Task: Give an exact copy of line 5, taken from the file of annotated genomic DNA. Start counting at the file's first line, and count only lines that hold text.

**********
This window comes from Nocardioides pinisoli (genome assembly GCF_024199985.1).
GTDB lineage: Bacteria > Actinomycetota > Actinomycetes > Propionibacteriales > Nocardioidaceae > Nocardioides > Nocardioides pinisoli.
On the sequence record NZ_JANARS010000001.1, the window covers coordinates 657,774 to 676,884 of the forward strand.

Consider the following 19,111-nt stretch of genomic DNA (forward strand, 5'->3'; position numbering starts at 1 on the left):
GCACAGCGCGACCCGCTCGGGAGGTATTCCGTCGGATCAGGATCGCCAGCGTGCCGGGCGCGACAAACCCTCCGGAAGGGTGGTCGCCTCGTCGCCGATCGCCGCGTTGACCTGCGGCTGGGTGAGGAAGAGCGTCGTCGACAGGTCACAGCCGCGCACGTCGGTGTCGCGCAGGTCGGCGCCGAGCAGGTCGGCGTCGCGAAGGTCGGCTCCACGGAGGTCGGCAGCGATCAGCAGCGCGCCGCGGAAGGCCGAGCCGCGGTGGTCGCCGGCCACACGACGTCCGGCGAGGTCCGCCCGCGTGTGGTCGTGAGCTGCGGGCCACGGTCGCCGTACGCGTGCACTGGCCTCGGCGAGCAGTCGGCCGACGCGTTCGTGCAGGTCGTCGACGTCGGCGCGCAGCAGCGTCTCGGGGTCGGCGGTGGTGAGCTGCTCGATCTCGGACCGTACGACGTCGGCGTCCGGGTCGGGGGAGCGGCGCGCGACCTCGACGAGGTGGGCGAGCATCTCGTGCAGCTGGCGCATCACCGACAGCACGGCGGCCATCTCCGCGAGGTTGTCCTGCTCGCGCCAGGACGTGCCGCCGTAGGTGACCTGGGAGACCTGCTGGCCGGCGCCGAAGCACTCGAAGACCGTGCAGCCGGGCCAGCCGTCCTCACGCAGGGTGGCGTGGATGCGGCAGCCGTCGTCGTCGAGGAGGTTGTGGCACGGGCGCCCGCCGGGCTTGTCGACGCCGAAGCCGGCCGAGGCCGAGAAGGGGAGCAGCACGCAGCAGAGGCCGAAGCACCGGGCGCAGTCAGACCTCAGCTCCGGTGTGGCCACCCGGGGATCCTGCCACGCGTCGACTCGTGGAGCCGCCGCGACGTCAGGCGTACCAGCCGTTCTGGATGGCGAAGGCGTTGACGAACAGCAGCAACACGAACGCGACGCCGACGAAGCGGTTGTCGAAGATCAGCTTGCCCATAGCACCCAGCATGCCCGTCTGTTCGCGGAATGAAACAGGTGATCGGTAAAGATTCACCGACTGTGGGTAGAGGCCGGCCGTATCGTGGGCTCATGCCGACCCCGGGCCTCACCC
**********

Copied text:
GCACAGCGCGACCCGCTCGGGAGGTATTCCGTCGGATCAGGATCGCCAGCGTGCCGGGCGCGACAAACCCTCCGGAAGGGTGGTCGCCTCGTCGCCGATCGCCGCGTTGACCTGCGGCTGGGTGAGGAAGAGCGTCGTCGACAGGTCACAGCCGCGCACGTCGGTGTCGCGCAGGTCGGCGCCGAGCAGGTCGGCGTCGCGAAGGTCGGCTCCACGGAGGTCGGCAGCGATCAGCAGCGCGCCGCGGAAGGCCGAGCCGCGGTGGTCGCCGGCCACACGACGTCCGGCGAGGTCCGCCCGCGTGTGGTCGTGAGCTGCGGGCCACGGTCGCCGTACGCGTGCACTGGCCTCGGCGAGCAGTCGGCCGACGCGTTCGTGCAGGTCGTCGACGTCGGCGCGCAGCAGCGTCTCGGGGTCGGCGGTGGTGAGCTGCTCGATCTCGGACCGTACGACGTCGGCGTCCGGGTCGGGGGAGCGGCGCGCGACCTCGACGAGGTGGGCGAGCATCTCGTGCAGCTGGCGCATCACCGACAGCACGGCGGCCATCTCCGCGAGGTTGTCCTGCTCGCGCCAGGACGTGCCGCCGTAGGTGACCTGGGAGACCTGCTGGCCGGCGCCGAAGCACTCGAAGACCGTGCAGCCGGGCCAGCCGTCCTCACGCAGGGTGGCGTGGATGCGGCAGCCGTCGTCGTCGAGGAGGTTGTGGCACGGGCGCCCGCCGGGCTTGTCGACGCCGAAGCCGGCCGAGGCCGAGAAGGGGAGCAGCACGCAGCAGAGGCCGAAGCACCGGGCGCAGTCAGACCTCAGCTCCGGTGTGGCCACCCGGGGATCCTGCCACGCGTCGACTCGTGGAGCCGCCGCGACGTCAGGCGTACCAGCCGTTCTGGATGGCGAAGGCGTTGACGAACAGCAGCAACACGAACGCGACGCCGACGAAGCGGTTGTCGAAGATCAGCTTGCCCATAGCACCCAGCATGCCCGTCTGTTCGCGGAATGAAACAGGTGATCGGTAAAGATTCACCGACTGTGGGTAGAGGCCGGCCGTATCGTGGGCTCATGCCGACCCCGGGCCTCACCC